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The Flatiron Gooderham building on Front Street East and Wellington Street East in Toronto, Ontario, Canada. (Photo By Deborah Baic, The Globe and Mail/Photo By Deborah Baic, The Globe and Mail)
The Flatiron Gooderham building on Front Street East and Wellington Street East in Toronto, Ontario, Canada. (Photo By Deborah Baic, The Globe and Mail/Photo By Deborah Baic, The Globe and Mail)

Architecture

Toronto's iconic Flatiron Building up for sale Add to ...

One of Toronto’s most iconic buildings is up for sale.

The Flatiron Building, a triangular red-brick office building at the corner of Front, Wellington and Church Streets, went on the market last week.

Eve Lewis, president and CEO of Woodcliffe Landmark Properties, said her company is selling the building now because it’s the first time in about a century that the entire office component is available at once.

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The pub Flatiron and Firkin, located at the building’s base, has a lease that will keep it in the location until the end of 2015, but the law firm that has occupied the Flatiron’s office space for the last 15 years is leaving, she said.

“It’s probably a once in a lifetime opportunity,” Ms. Lewis said. “We’ve restored the building and created as much value as we can.”

The building, also known as the Gooderham Building, was constructed in 1892 for George Gooderham, former president of the Bank of Toronto and owner of Gooderham and Worts distillery. It’s five storeys tall and nearly 20,000 square feet, and is designed in Romanesque and Gothic revival style.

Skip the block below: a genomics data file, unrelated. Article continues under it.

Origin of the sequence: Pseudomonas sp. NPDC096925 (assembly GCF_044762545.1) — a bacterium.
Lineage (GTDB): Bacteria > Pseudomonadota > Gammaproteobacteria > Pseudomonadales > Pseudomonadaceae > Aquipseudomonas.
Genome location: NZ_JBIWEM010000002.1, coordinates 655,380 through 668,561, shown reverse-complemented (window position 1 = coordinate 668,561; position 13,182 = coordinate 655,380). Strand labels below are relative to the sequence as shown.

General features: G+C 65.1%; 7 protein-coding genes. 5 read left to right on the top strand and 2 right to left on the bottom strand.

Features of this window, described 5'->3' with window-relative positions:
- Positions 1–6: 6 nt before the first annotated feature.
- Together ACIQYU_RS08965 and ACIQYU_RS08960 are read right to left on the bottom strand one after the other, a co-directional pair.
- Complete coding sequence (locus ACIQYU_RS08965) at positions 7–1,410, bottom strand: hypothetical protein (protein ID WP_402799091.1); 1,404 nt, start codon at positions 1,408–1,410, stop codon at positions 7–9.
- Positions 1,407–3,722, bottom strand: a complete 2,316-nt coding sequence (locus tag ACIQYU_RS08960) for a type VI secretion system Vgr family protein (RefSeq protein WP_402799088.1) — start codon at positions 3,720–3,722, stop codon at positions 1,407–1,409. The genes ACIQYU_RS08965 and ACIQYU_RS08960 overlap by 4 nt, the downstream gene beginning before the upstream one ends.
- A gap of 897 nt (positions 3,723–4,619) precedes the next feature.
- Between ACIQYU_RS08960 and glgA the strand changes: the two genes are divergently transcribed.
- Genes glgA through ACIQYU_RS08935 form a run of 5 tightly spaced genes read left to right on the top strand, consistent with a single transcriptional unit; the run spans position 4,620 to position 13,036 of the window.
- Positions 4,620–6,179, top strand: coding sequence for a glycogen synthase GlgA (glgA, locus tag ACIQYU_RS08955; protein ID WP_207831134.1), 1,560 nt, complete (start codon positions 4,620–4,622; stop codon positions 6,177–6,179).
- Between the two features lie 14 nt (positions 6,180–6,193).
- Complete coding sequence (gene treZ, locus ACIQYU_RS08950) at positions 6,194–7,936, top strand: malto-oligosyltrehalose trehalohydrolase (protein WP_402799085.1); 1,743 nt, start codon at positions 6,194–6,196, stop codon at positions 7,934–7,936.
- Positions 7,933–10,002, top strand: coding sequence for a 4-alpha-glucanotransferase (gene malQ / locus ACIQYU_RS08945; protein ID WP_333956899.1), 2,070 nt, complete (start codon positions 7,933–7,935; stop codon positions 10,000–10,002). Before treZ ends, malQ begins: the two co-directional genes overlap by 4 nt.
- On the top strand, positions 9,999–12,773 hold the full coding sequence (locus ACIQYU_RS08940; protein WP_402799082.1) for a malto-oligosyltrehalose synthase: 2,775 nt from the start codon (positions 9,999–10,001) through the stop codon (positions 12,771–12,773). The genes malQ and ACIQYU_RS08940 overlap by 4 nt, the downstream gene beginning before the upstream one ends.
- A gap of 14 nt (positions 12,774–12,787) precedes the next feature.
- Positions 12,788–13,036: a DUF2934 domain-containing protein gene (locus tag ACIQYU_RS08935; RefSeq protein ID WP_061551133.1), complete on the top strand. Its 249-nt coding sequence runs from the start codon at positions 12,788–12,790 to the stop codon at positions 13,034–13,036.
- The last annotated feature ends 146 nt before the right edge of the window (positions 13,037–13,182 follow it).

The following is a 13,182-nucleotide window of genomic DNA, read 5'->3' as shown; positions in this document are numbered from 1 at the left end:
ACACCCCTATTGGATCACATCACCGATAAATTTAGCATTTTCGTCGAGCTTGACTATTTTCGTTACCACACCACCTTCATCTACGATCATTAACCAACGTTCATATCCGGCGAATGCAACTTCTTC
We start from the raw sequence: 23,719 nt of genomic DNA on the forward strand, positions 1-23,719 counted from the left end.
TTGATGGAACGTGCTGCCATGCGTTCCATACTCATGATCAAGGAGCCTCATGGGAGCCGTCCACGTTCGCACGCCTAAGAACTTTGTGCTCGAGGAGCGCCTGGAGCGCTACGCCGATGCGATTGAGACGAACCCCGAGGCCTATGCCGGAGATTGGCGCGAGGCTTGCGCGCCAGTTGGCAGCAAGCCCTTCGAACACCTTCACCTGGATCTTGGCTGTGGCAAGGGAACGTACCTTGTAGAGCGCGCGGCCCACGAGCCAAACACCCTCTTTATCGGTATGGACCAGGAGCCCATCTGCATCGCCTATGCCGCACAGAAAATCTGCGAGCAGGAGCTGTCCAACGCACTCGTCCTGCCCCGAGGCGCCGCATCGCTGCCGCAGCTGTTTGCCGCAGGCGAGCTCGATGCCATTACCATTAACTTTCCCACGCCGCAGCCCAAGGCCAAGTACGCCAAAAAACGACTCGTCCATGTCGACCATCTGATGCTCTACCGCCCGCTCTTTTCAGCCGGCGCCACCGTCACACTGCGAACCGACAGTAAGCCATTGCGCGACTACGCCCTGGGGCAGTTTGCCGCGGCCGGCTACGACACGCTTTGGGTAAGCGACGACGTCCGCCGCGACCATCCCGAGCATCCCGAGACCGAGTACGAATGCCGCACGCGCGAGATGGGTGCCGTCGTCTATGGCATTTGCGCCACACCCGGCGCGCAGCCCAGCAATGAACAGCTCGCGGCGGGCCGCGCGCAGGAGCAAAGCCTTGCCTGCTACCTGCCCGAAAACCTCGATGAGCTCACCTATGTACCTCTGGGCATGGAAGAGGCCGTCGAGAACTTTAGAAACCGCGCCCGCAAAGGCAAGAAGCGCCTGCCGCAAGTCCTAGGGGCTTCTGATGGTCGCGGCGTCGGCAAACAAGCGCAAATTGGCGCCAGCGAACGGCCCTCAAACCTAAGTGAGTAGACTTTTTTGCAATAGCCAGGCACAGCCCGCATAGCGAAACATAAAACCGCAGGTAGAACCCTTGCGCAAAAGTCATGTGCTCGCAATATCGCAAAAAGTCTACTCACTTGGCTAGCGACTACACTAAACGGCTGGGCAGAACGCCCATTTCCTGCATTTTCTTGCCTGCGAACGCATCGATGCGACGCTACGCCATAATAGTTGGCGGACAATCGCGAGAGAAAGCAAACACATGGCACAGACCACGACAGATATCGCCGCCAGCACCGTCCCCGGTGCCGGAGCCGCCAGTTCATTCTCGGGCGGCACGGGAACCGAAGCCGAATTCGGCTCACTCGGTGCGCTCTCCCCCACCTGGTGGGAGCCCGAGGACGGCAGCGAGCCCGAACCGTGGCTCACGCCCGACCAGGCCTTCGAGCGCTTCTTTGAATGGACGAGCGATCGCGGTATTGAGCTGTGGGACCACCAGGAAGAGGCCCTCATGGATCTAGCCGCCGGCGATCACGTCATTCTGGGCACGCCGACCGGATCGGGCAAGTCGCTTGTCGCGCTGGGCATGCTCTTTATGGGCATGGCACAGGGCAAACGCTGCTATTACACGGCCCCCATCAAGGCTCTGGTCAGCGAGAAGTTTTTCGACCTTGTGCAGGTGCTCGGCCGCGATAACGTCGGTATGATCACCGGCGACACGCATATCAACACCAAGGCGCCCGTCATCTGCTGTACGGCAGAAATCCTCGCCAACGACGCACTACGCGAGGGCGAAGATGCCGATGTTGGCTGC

A giant trompe l’oeil mural on the back wall of the building, facing Berczy Park, mixes painted windows with the building’s real office panes, and is one of the city’s most unique and flamboyant outdoor works of art.

“That sort of building is going to attract all sorts of interest,” said Andy Willis, a spokesman for Brookfield Asset Management, the company that is overseeing the sale.

Ms. Lewis became CEO of Woodcliffe earlier this year, after her husband, Paul Oberman, died in a plane crash. He was en route from Halifax to Quebec City in March when he and a co-pilot flew into a snowstorm.

Mr. Oberman, a well-known heritage developer, bought the Flatiron Building in 2005, and worked to restore it. He led the redevelopment and maintenance of several other landmark Toronto buildings, including the North Toronto train station, which is now the Summerhill LCBO, and the Shops of Summerhill on Yonge Street.

He was given a posthumous special achievement award by Heritage Toronto for his work in urban architecture.

Ms. Lewis said there’s no asking price on the Flatiron Building. “I suppose it’s definitely possible it could sell for $15- to $20-million, for sure, maybe even more,” she said.

The building sold in 1999 for $2.2 million, according to property records. Woodcliffe purchased it for $10.1 million in 2005.

Bids for the building are due to Brookfield by Oct. 27.

 

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